Mired in corruption and an economic weakness in its domestic market, Petróleo Brasileiro S.A. - Petrobras (NYSE:PBR) has lost approximately 36% of its market capitalization this year. However, since the beginning of October, the stock has been able to stage a rally of sorts, gaining more than 11%. This recent resurgence in Petrobras can be attributed to the fact that the company is managing all the headwinds it is facing in an impressive manner.
In this article, we will take a look at the initiatives deployed by the company to overcome the problems that it is facing, and whether it can stage a recovery next year.
Preserving margins and cash flow to counter the headwinds
Despite weakness in the oil market and the recession in Brazil, Petrobras has managed to improve its gross margin, while a recovery can be seen in its EBITDA margin as well. This is shown in the chart given below:
This improvement in Petrobras' margins can be attributed to the fact that the company has taken aggressive steps to reduce costs and preserve its margin profile.
For instance, in the last reported quarter, its operating expenses without special items came in at $43.1 billion, down from $46.9 billion last year. This represents a decline of 8% on a year-over-year basis. In addition, Petrobras is making significant progress as far as reducing its capital expenditure is concerned. Last quarter, the company reduced its capital expenditure by over 41% as compared to the year-ago quarter, and approximately 9% as compared to the second quarter of 2015.
In fact, for the first nine months of 2015, Petrobras has reduced its capital expenditure by 35%, as shown in the table below.
Now, reducing the capital expenditure is the right thing to do in a weak oil pricing environment, as it better reflects the activity levels in the end market. Looking ahead, Petrobras has decided that it will remain more conservative as far as investment in its business is concerned. As a result, according to its business management plan, the company has reduced its investment by over 10.7% to $25 billion for 2015 and about 29.6% to $19 billion for 2016, as shown in the chart below.
Petrobras is taking this approach to reduce costs in order to keep its investment below the cash flow that it generates so that it does not need to take on any more debt. In fact, for the first nine months of 2015, the company has reported operating cash flow of $19.3 billion, while limiting its investment to $16.8 billion.
This has resulted in positive cash flow of $2.5 billion, which is commendable in a weak pricing scenario. Also, last year, Petrobras had generated operating cash flow of $20.7 billion in the first nine months, while spending $26 billion over the same period. The following chart gives a snapshot of its efforts in this direction.
Gauging an economic recovery in Brazil and a price recovery in oil
Brazil's economy has sunk deep into recession this year, and the situation is not expected to improve in 2016. According to a Nasdaq report:
"Brazil's gross domestic product is expected to shrink 3.62% this year, according to a weekly central-bank survey of 100 economists, compared with expectations a week ago of a 3.50% contraction. The surveyed economists raised their estimate for the inflation rate in 2015, as measured by the consumer-price index, to 10.61% from 10.44%. They also increased their inflation-rate estimate for next year, to 6.80% from 6.70% expected previously."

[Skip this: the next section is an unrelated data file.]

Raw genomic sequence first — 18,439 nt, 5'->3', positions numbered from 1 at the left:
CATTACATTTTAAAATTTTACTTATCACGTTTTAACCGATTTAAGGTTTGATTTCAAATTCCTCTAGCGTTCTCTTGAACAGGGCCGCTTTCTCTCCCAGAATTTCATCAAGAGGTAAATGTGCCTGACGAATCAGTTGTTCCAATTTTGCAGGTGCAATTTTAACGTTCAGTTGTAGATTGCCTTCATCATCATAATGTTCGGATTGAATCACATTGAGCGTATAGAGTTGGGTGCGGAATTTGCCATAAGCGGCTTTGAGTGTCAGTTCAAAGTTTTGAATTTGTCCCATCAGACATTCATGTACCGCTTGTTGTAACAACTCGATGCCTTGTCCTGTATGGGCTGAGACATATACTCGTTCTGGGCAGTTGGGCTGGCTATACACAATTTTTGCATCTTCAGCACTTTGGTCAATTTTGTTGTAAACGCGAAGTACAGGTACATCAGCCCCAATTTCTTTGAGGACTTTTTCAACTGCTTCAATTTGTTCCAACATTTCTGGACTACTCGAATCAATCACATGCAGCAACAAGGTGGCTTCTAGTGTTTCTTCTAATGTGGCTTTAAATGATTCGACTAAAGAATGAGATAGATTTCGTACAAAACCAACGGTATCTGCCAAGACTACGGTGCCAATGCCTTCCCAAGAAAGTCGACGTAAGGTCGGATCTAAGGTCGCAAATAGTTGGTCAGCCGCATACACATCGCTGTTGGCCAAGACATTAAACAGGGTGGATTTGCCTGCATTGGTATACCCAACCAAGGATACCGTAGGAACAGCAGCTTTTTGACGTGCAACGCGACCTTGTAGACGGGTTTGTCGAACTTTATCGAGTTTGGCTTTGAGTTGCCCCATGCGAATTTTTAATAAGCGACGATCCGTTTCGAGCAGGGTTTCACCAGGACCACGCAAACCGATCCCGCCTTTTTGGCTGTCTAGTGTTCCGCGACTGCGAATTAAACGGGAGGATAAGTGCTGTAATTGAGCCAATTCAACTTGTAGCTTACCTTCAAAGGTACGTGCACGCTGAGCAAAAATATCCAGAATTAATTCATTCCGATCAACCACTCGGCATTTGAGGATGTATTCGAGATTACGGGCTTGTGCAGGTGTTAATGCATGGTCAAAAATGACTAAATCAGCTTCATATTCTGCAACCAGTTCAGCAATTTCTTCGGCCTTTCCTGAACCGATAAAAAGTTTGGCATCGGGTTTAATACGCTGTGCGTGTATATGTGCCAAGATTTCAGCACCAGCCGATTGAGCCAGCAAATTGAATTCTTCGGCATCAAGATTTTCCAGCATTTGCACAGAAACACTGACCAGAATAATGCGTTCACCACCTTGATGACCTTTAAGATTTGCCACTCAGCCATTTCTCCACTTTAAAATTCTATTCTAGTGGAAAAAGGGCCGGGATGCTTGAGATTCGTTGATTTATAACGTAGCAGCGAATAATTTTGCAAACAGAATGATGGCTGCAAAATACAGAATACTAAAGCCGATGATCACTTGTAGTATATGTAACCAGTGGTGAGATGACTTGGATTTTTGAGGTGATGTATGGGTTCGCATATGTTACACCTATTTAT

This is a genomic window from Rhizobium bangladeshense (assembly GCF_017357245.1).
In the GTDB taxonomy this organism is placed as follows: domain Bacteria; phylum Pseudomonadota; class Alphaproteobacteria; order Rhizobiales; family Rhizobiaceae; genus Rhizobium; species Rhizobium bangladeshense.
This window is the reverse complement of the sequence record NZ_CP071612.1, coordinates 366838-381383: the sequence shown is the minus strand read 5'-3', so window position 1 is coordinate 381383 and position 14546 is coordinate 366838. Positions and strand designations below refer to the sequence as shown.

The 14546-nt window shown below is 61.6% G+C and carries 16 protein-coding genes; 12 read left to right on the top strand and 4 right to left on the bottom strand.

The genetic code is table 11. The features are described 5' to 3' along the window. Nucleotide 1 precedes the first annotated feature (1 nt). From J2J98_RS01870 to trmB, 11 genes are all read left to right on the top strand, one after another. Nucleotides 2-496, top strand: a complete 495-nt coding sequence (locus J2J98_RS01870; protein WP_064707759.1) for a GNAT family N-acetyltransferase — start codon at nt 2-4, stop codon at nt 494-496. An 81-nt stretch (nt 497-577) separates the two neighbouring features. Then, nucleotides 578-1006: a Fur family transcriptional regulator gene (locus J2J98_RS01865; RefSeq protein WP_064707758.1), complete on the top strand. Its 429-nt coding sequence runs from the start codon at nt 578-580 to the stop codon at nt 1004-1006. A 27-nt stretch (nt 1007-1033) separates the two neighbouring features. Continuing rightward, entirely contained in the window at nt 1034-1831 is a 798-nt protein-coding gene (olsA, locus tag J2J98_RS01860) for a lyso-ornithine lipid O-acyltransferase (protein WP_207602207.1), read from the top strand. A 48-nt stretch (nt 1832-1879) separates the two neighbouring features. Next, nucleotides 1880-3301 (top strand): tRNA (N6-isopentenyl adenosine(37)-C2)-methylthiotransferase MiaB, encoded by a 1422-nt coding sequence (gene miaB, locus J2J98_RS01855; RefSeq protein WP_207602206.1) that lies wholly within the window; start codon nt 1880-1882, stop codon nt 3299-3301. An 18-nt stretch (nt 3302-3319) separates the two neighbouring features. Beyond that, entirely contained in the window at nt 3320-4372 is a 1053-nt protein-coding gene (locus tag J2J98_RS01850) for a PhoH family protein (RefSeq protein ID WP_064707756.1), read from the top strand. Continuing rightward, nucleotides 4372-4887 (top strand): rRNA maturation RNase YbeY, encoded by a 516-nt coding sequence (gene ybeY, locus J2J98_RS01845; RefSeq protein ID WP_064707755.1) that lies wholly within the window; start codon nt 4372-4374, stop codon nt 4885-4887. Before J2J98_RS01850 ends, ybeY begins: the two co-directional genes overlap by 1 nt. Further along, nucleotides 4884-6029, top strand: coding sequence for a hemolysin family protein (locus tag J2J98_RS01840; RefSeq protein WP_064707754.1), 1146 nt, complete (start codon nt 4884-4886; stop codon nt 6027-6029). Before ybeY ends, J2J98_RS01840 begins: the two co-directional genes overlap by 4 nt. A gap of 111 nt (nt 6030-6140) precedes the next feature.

It is not before 2017 that a recovery is expected in the Brazilian economy, and being concrete on this point is difficult if we consider the political turmoil unfolding in the nation. On the other hand, an oil price recovery could happen before the turnaround in the Brazilian economy, driven by an increase in consumption and a drop in production. According to the International Energy Agency, the global demand for oil will "rise from an average of 94.6 million bpd this year to a record 95.8 million barrels in 2016."
At the same time, there are certain positives emerging on the supply side as well. For instance, in October, OPEC's oil production declined from the preceding month, indicating the first decline since March. On the other hand, OPEC believes that the supply of non-OPEC oil will drop by 130,000 barrels per day as compared to an increase of 720,000 barrels per day this year. This drop in non-OPEC production will be driven by infrastructure spending cuts of almost $200 billion this year. Hence, due to an improved balance of demand and supply, the possibility that oil prices will recover next year cannot be ruled out, and this will create a tailwind for Petrobras.
Petrobras shares have dropped massively this year, but the recent recovery indicates that investors recognize the fact that the company is taking the right steps to mitigate the several problems it is facing. Moreover, a slight recovery in oil prices next year will provide a boost to the stock, even though the weakness in the Brazilian economy might continue weighing on its performance.
As such, in my opinion, investors can accumulate some shares of Petrobras given the massive beating that they have taken this year, as the company has taken smart steps to overcome the challenges that it is facing.
Disclosure: I/we have no positions in any stocks mentioned, and no plans to initiate any positions within the next 72 hours.
I wrote this article myself, and it expresses my own opinions. I am not receiving compensation for it (other than from Seeking Alpha). I have no business relationship with any company whose stock is mentioned in this article.